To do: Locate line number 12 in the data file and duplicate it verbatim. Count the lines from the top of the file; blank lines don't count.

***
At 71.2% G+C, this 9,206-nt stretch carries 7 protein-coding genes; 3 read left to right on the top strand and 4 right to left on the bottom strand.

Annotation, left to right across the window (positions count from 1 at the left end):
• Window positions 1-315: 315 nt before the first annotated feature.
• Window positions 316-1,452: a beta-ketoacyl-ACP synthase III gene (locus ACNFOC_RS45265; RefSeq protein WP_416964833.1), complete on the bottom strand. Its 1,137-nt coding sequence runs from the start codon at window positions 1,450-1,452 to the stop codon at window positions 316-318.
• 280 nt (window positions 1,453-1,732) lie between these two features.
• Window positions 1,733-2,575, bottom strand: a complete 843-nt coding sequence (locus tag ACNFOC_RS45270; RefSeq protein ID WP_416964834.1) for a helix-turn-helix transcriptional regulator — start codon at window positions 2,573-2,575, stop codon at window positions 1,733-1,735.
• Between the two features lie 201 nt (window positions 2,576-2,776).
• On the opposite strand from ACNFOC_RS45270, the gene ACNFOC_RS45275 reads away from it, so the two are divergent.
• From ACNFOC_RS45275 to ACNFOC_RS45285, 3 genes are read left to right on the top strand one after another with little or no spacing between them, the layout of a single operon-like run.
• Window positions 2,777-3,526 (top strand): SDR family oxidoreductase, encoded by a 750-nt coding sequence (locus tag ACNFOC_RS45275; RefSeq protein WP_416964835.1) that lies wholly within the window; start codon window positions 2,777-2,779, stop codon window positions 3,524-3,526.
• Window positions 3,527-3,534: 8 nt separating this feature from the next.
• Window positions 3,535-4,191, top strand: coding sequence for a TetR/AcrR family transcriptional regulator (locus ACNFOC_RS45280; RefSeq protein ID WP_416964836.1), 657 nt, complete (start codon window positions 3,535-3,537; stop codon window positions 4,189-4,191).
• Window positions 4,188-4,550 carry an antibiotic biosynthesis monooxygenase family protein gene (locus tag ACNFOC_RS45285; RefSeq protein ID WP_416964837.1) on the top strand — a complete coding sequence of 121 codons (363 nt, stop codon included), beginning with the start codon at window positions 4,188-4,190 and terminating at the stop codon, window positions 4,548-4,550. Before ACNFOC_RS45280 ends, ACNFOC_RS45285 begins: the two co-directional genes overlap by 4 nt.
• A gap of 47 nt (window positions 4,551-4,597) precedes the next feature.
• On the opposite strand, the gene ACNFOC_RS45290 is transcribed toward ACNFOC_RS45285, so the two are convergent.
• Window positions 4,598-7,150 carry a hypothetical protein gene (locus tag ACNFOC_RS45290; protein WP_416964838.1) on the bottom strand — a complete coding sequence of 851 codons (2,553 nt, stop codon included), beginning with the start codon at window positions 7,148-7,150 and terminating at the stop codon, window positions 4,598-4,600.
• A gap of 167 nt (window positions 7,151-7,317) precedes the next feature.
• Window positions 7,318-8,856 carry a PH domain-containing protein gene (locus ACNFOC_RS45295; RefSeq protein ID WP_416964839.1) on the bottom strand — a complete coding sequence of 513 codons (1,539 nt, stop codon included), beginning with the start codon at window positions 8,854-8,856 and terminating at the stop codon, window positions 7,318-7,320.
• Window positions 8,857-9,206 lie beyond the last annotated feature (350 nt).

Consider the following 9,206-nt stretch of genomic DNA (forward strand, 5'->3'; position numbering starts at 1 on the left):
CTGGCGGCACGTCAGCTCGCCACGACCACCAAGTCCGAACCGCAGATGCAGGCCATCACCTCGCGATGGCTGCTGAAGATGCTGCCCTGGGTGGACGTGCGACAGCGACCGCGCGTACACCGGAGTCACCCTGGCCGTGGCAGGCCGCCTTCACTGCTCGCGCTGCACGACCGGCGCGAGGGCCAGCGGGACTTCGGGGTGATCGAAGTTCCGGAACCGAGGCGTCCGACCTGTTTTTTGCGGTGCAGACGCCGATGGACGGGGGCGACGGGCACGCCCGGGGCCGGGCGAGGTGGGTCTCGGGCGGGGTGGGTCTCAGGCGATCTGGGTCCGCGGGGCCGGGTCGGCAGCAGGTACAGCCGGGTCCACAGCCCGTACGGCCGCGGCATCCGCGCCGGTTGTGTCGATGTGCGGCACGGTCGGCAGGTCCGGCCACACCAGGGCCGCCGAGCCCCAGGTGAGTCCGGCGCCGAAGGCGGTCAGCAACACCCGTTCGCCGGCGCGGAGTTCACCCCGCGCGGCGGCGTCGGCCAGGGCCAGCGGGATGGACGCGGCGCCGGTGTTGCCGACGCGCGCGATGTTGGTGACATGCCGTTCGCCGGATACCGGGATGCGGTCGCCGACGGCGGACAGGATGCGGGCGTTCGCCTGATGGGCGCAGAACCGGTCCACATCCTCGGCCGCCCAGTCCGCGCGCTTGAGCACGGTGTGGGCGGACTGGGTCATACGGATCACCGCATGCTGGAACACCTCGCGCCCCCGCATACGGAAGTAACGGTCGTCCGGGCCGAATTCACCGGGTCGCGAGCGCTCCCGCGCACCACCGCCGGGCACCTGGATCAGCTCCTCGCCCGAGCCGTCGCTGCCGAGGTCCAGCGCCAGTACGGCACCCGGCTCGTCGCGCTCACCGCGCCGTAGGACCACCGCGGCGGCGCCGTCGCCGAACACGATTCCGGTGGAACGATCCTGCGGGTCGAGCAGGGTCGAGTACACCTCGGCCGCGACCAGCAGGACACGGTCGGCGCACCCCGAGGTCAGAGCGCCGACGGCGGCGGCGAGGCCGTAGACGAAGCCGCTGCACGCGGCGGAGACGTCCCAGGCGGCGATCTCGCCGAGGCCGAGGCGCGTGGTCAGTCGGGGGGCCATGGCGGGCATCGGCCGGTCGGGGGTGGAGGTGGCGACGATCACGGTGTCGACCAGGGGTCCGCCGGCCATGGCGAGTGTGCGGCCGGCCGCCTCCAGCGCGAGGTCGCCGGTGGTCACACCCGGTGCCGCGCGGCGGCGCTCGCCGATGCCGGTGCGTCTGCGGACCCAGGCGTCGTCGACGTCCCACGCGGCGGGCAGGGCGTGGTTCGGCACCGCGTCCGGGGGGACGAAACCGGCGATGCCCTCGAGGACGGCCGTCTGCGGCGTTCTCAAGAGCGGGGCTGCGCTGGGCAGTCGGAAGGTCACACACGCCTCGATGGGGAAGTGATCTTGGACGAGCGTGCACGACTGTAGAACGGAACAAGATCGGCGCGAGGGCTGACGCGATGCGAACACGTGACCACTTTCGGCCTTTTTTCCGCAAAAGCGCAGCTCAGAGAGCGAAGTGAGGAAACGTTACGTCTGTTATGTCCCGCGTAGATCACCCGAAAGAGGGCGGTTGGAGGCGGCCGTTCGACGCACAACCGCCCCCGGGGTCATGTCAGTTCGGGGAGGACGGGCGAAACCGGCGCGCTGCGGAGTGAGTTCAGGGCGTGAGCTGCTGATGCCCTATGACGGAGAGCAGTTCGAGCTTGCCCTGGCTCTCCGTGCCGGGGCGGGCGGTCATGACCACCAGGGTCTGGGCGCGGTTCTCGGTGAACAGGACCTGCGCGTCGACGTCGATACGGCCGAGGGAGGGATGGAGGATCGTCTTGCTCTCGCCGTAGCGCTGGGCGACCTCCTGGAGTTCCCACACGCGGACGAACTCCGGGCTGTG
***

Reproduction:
• Window positions 3,535-4,191, top strand: coding sequence for a TetR/AcrR family transcriptional regulator (locus ACNFOC_RS45280; RefSeq protein ID WP_416964836.1), 657 nt, complete (start codon window positions 3,535-3,537; stop codon window positions 4,189-4,191).